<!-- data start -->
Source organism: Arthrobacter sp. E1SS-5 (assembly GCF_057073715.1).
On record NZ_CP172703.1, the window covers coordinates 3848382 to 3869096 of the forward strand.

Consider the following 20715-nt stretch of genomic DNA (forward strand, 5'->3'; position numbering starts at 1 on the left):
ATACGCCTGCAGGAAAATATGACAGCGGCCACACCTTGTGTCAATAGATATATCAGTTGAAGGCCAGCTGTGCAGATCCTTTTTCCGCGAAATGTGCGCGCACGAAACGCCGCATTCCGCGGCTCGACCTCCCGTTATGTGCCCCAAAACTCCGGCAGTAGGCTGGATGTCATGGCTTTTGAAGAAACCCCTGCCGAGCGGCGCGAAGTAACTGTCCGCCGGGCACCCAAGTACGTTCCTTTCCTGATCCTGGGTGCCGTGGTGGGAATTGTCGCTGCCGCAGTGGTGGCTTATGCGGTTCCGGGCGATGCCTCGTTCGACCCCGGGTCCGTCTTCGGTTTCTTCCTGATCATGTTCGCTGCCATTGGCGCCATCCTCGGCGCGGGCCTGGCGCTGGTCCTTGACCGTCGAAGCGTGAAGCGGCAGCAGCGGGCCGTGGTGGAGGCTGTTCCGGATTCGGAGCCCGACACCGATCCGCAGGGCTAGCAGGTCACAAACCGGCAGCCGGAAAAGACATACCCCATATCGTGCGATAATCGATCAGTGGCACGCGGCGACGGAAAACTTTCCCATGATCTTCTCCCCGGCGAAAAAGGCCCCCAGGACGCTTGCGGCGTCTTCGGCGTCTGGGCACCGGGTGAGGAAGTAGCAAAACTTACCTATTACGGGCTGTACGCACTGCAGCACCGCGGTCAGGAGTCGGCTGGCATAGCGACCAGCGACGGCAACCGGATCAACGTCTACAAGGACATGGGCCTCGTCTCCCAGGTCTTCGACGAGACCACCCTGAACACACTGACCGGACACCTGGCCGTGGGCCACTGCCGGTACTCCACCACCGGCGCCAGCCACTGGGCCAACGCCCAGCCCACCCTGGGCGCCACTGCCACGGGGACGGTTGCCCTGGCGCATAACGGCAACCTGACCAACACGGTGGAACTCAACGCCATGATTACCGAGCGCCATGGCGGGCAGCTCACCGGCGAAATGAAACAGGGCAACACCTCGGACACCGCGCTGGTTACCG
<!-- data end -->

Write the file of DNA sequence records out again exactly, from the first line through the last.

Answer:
Source organism: Arthrobacter sp. E1SS-5 (assembly GCF_057073715.1).
On record NZ_CP172703.1, the window covers coordinates 3848382 to 3869096 of the forward strand.

Consider the following 20715-nt stretch of genomic DNA (forward strand, 5'->3'; position numbering starts at 1 on the left):
ATACGCCTGCAGGAAAATATGACAGCGGCCACACCTTGTGTCAATAGATATATCAGTTGAAGGCCAGCTGTGCAGATCCTTTTTCCGCGAAATGTGCGCGCACGAAACGCCGCATTCCGCGGCTCGACCTCCCGTTATGTGCCCCAAAACTCCGGCAGTAGGCTGGATGTCATGGCTTTTGAAGAAACCCCTGCCGAGCGGCGCGAAGTAACTGTCCGCCGGGCACCCAAGTACGTTCCTTTCCTGATCCTGGGTGCCGTGGTGGGAATTGTCGCTGCCGCAGTGGTGGCTTATGCGGTTCCGGGCGATGCCTCGTTCGACCCCGGGTCCGTCTTCGGTTTCTTCCTGATCATGTTCGCTGCCATTGGCGCCATCCTCGGCGCGGGCCTGGCGCTGGTCCTTGACCGTCGAAGCGTGAAGCGGCAGCAGCGGGCCGTGGTGGAGGCTGTTCCGGATTCGGAGCCCGACACCGATCCGCAGGGCTAGCAGGTCACAAACCGGCAGCCGGAAAAGACATACCCCATATCGTGCGATAATCGATCAGTGGCACGCGGCGACGGAAAACTTTCCCATGATCTTCTCCCCGGCGAAAAAGGCCCCCAGGACGCTTGCGGCGTCTTCGGCGTCTGGGCACCGGGTGAGGAAGTAGCAAAACTTACCTATTACGGGCTGTACGCACTGCAGCACCGCGGTCAGGAGTCGGCTGGCATAGCGACCAGCGACGGCAACCGGATCAACGTCTACAAGGACATGGGCCTCGTCTCCCAGGTCTTCGACGAGACCACCCTGAACACACTGACCGGACACCTGGCCGTGGGCCACTGCCGGTACTCCACCACCGGCGCCAGCCACTGGGCCAACGCCCAGCCCACCCTGGGCGCCACTGCCACGGGGACGGTTGCCCTGGCGCATAACGGCAACCTGACCAACACGGTGGAACTCAACGCCATGATTACCGAGCGCCATGGCGGGCAGCTCACCGGCGAAATGAAACAGGGCAACACCTCGGACACCGCGCTGGTTACCG